The role of regulator of Calcineurin 1 (RCAN1) in the adipose tissue and pancreatic β-cells

Author: Pauline Yap

Yap, Pauline, 2020 The role of regulator of Calcineurin 1 (RCAN1) in the adipose tissue and pancreatic β-cells, Flinders University, College of Medicine and Public Health

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Obesity, characterised by excess fat, is a huge risk factor for both insulin resistance and Type 2 diabetes (T2D). Current treatments are only partially effective. Regulator of Calcineurin 1 (RCAN1), a gene on chromosome 21, is highly expressed in the brain, heart and metabolic tissues such as the adipose tissue and pancreatic β-cells. RCAN1 is an endogenous inhibitor of the protein phosphatase, calcineurin, in the calcineurin-NFAT pathway. Recently, it was shown that RCAN1 was a candidate driver of β-cell dysfunction in T2D (Peiris et al., 2012, Peiris et al., 2016) and was increased with obesity. Rcan1-/- mice on a high fat diet (HFD) exhibited a lean phenotype and had increase browning of white adipose tissue (WAT) (Rotter et al., 2018). However, it is unknown if other mechanisms, apart from thermogenesis, are responsible for this phenotype. The recent discovery of a novel suite of drugs that inhibits RCAN1 could be a potential therapeutic for obesity and T2D. This is possible if the drugs are successful in decreasing lipid storage in adipocytes, increasing proliferation and decreasing apoptosis in pancreatic β-cells.

Therefore, the aims of this research include determining the minimum concentration of five inhibitors of RCAN1-calcineurin association (IRCA) drugs that were not lethal to cells and are effective in reducing fat storage in adipocytes, increase proliferation and decrease apoptosis in β-cells. Additionally, to extend our understanding of mechanisms in the adipose tissue that could drive the anti-obesity effects in Rcan1-/- mice, we aimed to investigate gene expression changes associated with lipolysis, adipogenesis and lipogenesis in the WAT of Rcan1-/- mice compared to wild-type. To investigate possible factors that might induce RCAN1 expression, several factors were investigated in adipocytes.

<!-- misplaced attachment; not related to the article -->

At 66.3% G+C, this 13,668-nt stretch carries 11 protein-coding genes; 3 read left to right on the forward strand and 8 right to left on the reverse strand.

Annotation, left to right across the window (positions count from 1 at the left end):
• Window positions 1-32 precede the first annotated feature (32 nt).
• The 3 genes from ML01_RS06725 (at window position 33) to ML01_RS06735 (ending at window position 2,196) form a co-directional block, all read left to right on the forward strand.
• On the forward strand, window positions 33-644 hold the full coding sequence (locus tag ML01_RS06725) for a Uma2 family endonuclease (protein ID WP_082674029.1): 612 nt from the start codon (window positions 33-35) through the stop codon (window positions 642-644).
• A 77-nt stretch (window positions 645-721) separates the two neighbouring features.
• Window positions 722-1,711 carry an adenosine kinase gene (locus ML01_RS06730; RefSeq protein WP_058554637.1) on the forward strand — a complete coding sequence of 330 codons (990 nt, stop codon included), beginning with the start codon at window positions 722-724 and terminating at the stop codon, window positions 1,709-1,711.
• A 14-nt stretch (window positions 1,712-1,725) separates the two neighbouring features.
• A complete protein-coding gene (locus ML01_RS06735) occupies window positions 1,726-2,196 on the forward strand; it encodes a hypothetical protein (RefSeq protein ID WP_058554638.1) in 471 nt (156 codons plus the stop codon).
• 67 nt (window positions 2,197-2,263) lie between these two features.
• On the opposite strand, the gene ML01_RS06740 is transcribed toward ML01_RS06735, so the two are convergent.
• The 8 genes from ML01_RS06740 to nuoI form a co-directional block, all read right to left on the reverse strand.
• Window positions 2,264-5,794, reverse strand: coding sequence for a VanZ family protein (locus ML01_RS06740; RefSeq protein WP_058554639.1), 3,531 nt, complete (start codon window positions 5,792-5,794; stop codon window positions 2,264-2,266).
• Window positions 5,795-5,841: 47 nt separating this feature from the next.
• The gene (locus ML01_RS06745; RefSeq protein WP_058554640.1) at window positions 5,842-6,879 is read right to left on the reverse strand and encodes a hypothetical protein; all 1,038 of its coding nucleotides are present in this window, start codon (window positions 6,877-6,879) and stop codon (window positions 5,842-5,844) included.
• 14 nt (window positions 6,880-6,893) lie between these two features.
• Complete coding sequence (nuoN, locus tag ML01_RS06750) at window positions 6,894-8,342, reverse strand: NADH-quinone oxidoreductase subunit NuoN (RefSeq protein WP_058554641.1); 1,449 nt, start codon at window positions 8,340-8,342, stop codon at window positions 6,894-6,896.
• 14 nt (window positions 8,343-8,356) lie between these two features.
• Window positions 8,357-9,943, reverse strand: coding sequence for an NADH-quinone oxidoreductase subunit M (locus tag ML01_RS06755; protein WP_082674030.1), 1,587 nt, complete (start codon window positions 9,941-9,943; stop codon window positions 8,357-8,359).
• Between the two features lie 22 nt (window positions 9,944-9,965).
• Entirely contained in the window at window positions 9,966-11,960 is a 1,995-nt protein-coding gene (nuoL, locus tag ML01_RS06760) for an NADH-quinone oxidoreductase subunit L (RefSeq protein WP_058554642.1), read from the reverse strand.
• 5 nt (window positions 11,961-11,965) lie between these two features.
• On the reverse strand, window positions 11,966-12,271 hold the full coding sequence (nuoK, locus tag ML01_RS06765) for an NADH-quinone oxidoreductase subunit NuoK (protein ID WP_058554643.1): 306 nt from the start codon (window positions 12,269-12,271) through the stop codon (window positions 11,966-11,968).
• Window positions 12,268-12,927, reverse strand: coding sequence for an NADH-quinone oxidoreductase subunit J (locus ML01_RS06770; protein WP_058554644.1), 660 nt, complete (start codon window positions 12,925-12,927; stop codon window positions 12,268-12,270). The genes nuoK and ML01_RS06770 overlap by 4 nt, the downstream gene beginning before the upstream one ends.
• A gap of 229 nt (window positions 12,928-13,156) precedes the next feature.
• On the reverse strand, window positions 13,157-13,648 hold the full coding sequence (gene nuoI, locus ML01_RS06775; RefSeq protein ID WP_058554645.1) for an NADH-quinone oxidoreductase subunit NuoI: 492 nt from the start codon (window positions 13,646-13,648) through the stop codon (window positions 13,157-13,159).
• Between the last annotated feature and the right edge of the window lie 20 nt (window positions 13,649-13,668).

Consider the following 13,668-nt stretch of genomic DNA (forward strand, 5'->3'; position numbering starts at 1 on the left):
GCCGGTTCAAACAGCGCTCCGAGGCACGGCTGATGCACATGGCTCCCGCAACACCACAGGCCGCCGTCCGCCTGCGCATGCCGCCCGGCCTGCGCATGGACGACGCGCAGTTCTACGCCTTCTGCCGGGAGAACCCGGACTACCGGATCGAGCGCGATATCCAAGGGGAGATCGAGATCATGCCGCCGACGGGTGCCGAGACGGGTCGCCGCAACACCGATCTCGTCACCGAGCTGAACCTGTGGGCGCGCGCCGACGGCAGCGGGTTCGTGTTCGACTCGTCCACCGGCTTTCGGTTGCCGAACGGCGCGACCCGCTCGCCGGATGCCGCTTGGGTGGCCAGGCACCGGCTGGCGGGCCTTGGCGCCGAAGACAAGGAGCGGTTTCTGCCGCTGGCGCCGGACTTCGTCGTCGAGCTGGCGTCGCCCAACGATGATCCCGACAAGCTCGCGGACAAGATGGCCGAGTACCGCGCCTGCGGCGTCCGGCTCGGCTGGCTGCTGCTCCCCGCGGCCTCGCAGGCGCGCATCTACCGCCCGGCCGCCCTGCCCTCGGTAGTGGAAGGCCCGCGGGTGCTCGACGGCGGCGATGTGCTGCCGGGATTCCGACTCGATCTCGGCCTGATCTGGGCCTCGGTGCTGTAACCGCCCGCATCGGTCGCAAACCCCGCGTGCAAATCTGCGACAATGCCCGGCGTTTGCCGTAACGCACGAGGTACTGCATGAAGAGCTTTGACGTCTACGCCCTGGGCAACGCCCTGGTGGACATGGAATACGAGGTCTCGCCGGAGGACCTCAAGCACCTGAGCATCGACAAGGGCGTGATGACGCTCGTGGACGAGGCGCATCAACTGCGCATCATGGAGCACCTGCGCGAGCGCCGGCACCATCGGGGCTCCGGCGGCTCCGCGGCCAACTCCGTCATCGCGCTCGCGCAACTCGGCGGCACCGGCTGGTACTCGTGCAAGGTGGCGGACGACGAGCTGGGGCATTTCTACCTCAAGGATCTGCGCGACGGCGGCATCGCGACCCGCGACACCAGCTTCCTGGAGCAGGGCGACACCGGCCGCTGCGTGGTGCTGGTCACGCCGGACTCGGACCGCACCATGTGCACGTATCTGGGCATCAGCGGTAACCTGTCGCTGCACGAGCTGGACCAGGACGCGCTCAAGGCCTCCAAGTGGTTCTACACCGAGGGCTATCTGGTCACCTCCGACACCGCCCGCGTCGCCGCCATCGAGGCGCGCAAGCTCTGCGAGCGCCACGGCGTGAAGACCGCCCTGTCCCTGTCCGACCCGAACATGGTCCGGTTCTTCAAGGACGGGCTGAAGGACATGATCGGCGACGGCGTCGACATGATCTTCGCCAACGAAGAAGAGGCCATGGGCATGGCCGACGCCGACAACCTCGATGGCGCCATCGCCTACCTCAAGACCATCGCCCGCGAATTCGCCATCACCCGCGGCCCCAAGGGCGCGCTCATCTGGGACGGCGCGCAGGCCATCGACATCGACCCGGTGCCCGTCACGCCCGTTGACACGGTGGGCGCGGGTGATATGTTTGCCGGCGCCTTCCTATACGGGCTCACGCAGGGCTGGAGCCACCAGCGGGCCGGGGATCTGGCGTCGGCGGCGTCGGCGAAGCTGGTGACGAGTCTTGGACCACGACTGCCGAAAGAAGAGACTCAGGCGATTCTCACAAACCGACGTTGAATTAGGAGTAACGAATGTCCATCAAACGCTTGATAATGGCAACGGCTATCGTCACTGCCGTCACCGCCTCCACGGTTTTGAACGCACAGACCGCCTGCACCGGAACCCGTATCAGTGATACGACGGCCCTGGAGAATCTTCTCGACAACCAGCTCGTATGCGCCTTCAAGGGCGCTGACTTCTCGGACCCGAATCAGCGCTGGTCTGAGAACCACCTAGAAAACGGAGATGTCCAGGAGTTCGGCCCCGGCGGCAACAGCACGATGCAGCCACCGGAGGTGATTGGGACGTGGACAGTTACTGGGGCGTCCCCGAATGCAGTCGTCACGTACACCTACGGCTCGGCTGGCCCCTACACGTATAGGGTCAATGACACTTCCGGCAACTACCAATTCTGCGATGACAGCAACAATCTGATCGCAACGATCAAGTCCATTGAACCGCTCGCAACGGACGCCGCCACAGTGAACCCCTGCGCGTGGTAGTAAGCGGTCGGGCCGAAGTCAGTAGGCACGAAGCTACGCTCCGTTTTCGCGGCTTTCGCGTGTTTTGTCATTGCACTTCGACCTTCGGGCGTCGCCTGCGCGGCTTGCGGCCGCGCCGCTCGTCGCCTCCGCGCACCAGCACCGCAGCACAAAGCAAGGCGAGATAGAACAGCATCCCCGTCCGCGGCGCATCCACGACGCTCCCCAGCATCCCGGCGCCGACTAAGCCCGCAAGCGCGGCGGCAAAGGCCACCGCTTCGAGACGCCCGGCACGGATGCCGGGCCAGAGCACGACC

The results of this study showed an increase in fat storage in adipocytes, instead of a reduction, when the effective minimum concentration of IRCA drugs were determined. This was observed only in more diluted concentrations of the IRCA drugs used, suggesting possible off-target effects not specific to RCAN1-calcineruin interaction. The effective minimum concentration of IRCA drugs on β-cells were determined and their effects on proliferation and apoptosis-associated gene expression were tested. Whilst no expression changes were found, a significant increase in real-time proliferation was found when IRCA1 was used to treat β-cells compared to control. Furthermore, there were gene expression changes associated with lipolysis, lipogenesis and adipogenesis in WAT from Rcan1-/- mice and WT mice fed a low-fat diet (LFD) and a HFD. These novel pieces of data add to our understanding of the lack of HFD-induced obesity phenotype seen in our Rcan1-/- mice in a recent publication (Rotter et al., 2018). Moreover, the use of several factors significantly increased gene expression of RCAN1 isoforms, Rcan1.1 and Rcan1.4, in adipocytes. Overall, the findings of this research provide exciting and new insights into possible mechanisms involved in Rcan1-/- mice adipocyte function. We have also identified a potential new therapeutic that increases the proliferation in β-cells and we now have a broad overview of factors that could upregulate or downregulate RCAN1 gene expression in adipocytes.

Keywords: Type 2 Diabetes, Obesity, metabolism, Adipose tissue, Pancreas, β-cells, Adipocytes, RCAN1, IRCA drugs, Calcineurin-NFAT, Therapeutics

Subject: Medical Science thesis

Thesis type: Masters
Completed: 2020
School: College of Medicine and Public Health
Supervisor: Professor Damien Keating